The Long Arm of Cuba’s Political Police Reaches Amelia Calzadilla in Spain

Amelia Calzadilla, in the house where she lives with her husband and three children in Spain. (14ymedio)

14ymedio bigger14ymedio, Yaiza Santos, Madrid, 24 December 2023 — Intending to violate the 7,500 kilometers of distance between Havana and Madrid, a message from State Security arrived last week for Amelia Calzadilla and her husband, Antonio Díaz. Both are regulated — the regime’s term of choice to mean ’forbidden to travel’ — and will not be able to return to Cuba. The communication did not arrive by regular mail or by e-mail, nor on letterhead, with an official seal and firm signature. It was a simple WhatsApp from Major Luis, the political police agent who attended to the couple until they left the Island, she with her three children last month, he in September.

Amelia tells 14ymedio almost at the end of a conversation that takes place between her house and a walk, in the quiet town on the outskirts of Madrid where the family now lives, and, for the first time, her eyes glaze over: “They know that it is a very harsh punishment, because I don’t have anyone in Spain, my whole family is in Cuba.” But she immediately recovers: “It’s hard, but nothing, it’s a punishment for telling the truth.”

For her, the decision of the political police was the direct result of the network broadcast she made on December 10, in which, once again, she expressed solidarity with other mothers on the Island who do not have a way to feed their children and denounced not only the economic management that has plunged the island into disaster but also the lies of the regime “that no one believes anymore.”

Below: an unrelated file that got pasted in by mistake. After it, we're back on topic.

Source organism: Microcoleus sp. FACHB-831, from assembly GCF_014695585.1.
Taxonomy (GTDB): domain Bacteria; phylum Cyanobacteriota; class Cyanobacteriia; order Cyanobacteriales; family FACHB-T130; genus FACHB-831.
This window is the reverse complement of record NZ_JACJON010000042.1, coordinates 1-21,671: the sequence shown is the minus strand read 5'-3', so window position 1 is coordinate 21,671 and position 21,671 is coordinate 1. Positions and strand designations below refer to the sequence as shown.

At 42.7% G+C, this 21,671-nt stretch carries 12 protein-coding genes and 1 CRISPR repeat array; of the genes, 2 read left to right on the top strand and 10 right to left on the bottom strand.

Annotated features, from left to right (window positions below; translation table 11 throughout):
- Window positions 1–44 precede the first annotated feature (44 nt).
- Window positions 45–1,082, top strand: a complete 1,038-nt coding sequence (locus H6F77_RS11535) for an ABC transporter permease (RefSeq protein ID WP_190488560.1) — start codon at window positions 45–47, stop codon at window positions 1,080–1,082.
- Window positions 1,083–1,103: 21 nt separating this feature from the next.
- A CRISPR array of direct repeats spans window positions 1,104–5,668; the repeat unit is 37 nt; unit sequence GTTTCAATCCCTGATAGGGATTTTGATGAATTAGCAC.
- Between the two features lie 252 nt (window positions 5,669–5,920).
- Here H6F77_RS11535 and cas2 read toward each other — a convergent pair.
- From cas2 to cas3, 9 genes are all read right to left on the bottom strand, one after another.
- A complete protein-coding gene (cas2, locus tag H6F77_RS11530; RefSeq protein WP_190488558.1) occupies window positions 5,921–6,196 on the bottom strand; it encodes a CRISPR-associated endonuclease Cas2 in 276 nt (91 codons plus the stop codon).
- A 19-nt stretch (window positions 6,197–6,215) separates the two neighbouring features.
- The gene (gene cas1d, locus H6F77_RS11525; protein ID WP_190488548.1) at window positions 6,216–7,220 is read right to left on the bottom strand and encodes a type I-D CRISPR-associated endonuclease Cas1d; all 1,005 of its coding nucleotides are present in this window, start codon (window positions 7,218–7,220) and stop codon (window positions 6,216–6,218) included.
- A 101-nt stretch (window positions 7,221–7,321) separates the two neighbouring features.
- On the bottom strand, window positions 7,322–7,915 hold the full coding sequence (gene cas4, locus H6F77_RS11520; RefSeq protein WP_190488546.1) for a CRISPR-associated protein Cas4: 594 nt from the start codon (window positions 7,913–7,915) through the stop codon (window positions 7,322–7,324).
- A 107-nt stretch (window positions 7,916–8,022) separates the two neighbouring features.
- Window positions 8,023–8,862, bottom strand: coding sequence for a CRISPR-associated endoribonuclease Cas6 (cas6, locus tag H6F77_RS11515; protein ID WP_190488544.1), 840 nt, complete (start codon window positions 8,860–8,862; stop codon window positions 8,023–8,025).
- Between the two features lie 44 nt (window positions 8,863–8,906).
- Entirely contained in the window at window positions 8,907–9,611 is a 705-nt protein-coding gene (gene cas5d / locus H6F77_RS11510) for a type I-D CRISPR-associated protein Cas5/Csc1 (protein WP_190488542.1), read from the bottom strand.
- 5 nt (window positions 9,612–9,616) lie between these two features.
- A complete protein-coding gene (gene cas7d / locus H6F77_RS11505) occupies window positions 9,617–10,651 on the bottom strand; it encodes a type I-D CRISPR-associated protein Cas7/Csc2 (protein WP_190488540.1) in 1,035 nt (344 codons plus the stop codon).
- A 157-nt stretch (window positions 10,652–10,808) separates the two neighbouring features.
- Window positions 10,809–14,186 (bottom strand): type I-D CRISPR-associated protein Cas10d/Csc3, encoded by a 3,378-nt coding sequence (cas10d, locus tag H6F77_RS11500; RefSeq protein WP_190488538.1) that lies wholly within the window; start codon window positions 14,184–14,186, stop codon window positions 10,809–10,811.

“They know that it is a very harsh punishment, because I don’t have anyone in Spain, my whole family is in Cuba”

“I was talking to the mothers, and to them that empathetic speech that we women manage to have, especially when we are mothers, that sensitivity that exists in the word when you are a mother and another mother understands you and you can put yourself in her place, it terrifies them, and then they take these types of measures,” she explains.

Serene and calm, Amelia Calzadilla differed greatly in that video from that other one, in June 2022, from her home in the municipality of Cerro, a video ignited with indignation and the hope of a new citizen protest in Cuba. Almost a year had passed since the massive demonstrations of 11 July 2021, and unease had settled on the Island after the repression and the open mass exodus via Nicaragua as an escape valve. And there was this mother of three small children, raised in the middle of the Special Period — after the collapse of the Soviet Union and the loss of its subsidies to Cuba — a woman who graduated in the English Language, beside herself, giving the highest government officials a shout-out for not delivering for the people they had so promised to serve.

She immediately became a target of State Security, which tried to discredit her through the official press. “In the space of 72 hours, with all the discredit campaign they created in my name, I was forced to do a second direct to vindicate my image, because what was happening didn’t make any sense.”

After that, she was summoned to the municipal government of Cerro by the authorities. When leaving the meeting, at that time, she said that they simply promised to solve her problems with the gas supply. Now, in this exile that they did not seek but that they are grateful for, both Amelia Calzadilla and Antonio Díaz, sitting in the dining room of their house, tell what really happened that day. “There they talked about everything except gas,” Antonio begins. “It was, by the book, an intelligence interrogation. There was a representative from the Ministry of Energy and Mines and all the others were military dressed as civilians.”